On a practical front, Pebblepad provided a welcome flexibility to both staff and students. Students were able to go in anytime of the day, whenever convenient to them.  

Tackling Isolation 

Our students were usually working full-time and had busy lives, but at the same time at risk of feeling isolated academically speaking.  Online elements, including two or three online tutorials each year, were interspersed twice a year by face-to-face conferences or workshops, where instructors were flown out to the different centres and spent a few days with each of the students for face-to-face interaction and networking. Pebblepad also offered us a really useful way of alleviating some of that isolation, students knew that they could post their reflections after they had done their reading and that they would get feedback, guidance from a tutor and especially reassurance that would have been difficult to provide otherwise. 

A record of student’s learning journey 

The portfolio in Pebblepad allowed students to have a personal record of their professional and academic reflections and link that to their professional practice over the course of each of the units, and the programme as a whole. Students were able to draw upon their own Pebblepad portfolio as they progressed through the program, and for their assessments. The portfolio became something similar to a reflective journal, a collection of electronic notes they could use as a basis for, or to inform, their assessments and, beyond the programme, to inform their own professional development in the future. 

Evaluation / Student Feedback

I prefer PebblePad to the discussion board, which I find quite onerous and nobody ever comments upon work. With PebblePad I feel I can be more discursive and colloquial and I like the feedback given. I also prefer the privacy of my thoughts and can be truly honest and reflective. 

Overall, Pebble Pad is an interesting tool to track progress, engage with faculty, and do formative tasks. The software can be a bit clunky at times, but it works reasonably well. It could be used creatively for summative assessment tasks. This would motivate students to be much more engaged with it. It is a nice tool to receive feedback from faculty and this increases engagement with it somewhat, which is great when we have so little f2f contact with faculty. The blackboard forum used in combination with Pebble Pad makes formative assessments a tad burdensome. Even though Pebble Pad’s integration with BlackBoard is good, when students are asked to use both in tandem this leads to duplication of tasks, and I find that unnecessary.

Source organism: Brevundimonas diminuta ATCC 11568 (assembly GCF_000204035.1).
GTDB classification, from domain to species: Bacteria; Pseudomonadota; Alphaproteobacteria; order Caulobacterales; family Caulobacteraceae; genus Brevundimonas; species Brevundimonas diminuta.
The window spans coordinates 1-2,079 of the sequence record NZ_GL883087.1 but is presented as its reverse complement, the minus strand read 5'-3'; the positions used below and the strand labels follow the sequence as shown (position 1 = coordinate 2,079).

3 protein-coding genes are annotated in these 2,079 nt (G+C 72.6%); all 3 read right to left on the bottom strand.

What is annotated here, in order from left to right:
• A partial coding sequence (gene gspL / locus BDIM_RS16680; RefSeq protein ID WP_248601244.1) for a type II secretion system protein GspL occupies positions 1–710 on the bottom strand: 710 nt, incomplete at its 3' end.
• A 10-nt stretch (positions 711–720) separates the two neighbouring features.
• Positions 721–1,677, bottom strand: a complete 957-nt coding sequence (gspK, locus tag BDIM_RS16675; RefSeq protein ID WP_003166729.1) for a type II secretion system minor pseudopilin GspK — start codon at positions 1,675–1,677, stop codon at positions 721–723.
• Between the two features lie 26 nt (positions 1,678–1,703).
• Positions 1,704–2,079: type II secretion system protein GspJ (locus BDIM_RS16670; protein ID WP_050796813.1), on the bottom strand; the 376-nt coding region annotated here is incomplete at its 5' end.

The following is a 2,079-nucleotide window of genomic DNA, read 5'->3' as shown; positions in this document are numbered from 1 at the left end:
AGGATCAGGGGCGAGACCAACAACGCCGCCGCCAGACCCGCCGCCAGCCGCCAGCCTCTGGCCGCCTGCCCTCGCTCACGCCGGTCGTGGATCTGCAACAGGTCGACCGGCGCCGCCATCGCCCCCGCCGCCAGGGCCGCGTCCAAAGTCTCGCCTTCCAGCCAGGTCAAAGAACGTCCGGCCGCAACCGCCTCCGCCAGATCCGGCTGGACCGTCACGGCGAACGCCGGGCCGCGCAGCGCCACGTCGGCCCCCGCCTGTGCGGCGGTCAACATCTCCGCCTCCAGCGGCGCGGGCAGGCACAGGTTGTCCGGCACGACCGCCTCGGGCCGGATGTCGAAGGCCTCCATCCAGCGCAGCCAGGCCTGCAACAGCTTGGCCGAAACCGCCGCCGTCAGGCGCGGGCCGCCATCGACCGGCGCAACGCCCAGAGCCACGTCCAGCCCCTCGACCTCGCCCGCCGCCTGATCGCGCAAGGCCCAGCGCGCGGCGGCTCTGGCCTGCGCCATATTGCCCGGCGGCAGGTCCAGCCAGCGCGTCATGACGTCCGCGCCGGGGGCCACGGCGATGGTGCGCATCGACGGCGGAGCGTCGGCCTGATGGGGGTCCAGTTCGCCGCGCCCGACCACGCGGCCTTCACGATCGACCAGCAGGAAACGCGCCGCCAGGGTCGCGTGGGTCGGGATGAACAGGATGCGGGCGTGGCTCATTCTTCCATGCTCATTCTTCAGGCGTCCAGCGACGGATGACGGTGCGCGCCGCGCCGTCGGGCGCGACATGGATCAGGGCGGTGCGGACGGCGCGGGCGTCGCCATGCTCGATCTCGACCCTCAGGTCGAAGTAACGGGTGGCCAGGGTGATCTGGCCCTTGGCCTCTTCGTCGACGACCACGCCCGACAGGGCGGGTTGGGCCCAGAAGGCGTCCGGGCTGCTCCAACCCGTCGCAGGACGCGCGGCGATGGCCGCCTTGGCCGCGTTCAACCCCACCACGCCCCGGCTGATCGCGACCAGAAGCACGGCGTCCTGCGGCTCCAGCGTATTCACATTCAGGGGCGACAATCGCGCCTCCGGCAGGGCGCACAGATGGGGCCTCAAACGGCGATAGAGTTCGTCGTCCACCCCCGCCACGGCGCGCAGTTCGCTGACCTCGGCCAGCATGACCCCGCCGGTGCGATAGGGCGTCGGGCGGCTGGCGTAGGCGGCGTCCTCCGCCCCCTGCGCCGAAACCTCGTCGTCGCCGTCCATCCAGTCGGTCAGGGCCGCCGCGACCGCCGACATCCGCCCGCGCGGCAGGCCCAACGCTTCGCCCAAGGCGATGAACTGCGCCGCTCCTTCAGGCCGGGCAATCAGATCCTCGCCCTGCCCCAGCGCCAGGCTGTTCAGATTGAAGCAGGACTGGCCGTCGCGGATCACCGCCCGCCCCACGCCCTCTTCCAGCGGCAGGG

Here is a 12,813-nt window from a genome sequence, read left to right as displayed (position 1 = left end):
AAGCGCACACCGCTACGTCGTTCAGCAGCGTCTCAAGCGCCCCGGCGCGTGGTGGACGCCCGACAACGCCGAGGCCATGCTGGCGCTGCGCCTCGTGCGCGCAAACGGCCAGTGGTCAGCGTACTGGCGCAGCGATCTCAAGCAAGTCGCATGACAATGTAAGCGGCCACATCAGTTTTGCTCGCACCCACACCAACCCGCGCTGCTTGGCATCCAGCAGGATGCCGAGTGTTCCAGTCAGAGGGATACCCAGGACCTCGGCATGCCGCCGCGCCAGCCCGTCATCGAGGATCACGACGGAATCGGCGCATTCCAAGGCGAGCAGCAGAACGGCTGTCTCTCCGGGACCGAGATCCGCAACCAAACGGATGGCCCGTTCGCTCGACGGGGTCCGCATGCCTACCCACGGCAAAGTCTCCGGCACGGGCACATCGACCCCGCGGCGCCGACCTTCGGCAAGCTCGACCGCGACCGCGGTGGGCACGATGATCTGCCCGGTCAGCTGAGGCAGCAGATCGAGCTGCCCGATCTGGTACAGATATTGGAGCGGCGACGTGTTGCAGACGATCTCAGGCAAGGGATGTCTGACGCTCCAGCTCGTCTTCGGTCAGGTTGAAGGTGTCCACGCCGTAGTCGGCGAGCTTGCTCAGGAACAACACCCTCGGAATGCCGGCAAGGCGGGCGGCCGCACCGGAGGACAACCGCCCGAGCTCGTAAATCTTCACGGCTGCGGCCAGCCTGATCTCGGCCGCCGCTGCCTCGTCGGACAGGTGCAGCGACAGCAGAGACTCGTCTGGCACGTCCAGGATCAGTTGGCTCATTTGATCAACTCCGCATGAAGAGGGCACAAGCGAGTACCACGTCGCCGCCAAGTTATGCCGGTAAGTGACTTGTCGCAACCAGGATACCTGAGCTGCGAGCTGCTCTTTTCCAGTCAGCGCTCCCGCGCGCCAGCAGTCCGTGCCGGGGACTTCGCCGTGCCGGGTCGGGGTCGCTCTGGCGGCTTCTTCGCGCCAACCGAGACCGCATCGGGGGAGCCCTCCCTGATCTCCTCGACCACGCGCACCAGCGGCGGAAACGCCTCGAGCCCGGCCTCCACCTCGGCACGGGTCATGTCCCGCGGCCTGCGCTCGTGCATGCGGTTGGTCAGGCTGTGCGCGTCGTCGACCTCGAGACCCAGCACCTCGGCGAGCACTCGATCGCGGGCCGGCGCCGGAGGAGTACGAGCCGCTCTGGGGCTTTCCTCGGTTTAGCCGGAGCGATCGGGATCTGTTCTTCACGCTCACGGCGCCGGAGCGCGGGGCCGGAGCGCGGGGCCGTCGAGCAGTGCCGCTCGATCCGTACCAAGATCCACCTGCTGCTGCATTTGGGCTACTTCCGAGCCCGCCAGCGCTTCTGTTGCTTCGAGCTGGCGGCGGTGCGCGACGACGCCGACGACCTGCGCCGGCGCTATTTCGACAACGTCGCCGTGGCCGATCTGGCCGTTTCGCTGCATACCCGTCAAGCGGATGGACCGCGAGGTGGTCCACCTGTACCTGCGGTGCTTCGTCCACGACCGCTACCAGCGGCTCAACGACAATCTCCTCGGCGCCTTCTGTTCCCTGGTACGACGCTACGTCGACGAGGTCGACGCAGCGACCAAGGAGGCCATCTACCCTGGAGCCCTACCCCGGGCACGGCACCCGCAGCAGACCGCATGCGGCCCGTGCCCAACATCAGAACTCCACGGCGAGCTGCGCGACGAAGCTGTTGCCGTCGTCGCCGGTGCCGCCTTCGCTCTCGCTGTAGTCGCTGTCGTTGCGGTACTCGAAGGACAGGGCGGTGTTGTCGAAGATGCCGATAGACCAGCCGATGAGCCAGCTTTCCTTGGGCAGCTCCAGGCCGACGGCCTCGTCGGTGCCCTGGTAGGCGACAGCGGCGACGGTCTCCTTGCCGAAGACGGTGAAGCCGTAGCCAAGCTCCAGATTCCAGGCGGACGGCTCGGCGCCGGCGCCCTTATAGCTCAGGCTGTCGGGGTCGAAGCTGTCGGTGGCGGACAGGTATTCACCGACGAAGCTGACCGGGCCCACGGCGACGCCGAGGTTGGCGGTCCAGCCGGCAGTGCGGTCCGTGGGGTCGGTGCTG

Top Tips

Learning from our own experience we would advise: 

  • Consider how Pebblepad would support the student experience of your cohort, whether it brings value to the learning experience for the students.  
  • As with any new software, preparation is vital. Be two or three steps ahead of your students. Get to grips with the software as much as you can before you implement it. 
  • Give clear instructions to the students from the beginning and make sure that clarity is replicated across all of the different forums that you are using – on Blackboard, across the assessment details, in the handbook.    
  • Also ensure everyone involved in the programme – all the tutors, the students, support staff – know what the purposes of the portfolio tool is, and how it needs to be used. 


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School: School of Environment, Education and Development (SEED)

Discipline: Education Leadership

Academic: Paul Armstrong and Stephen Rayner

Course: Leading Educational Change unit, part of the MA Education Leadership in Practice

Cohort Size: approx 35

Themes: Enhancing learning with technology, Teaching Ideas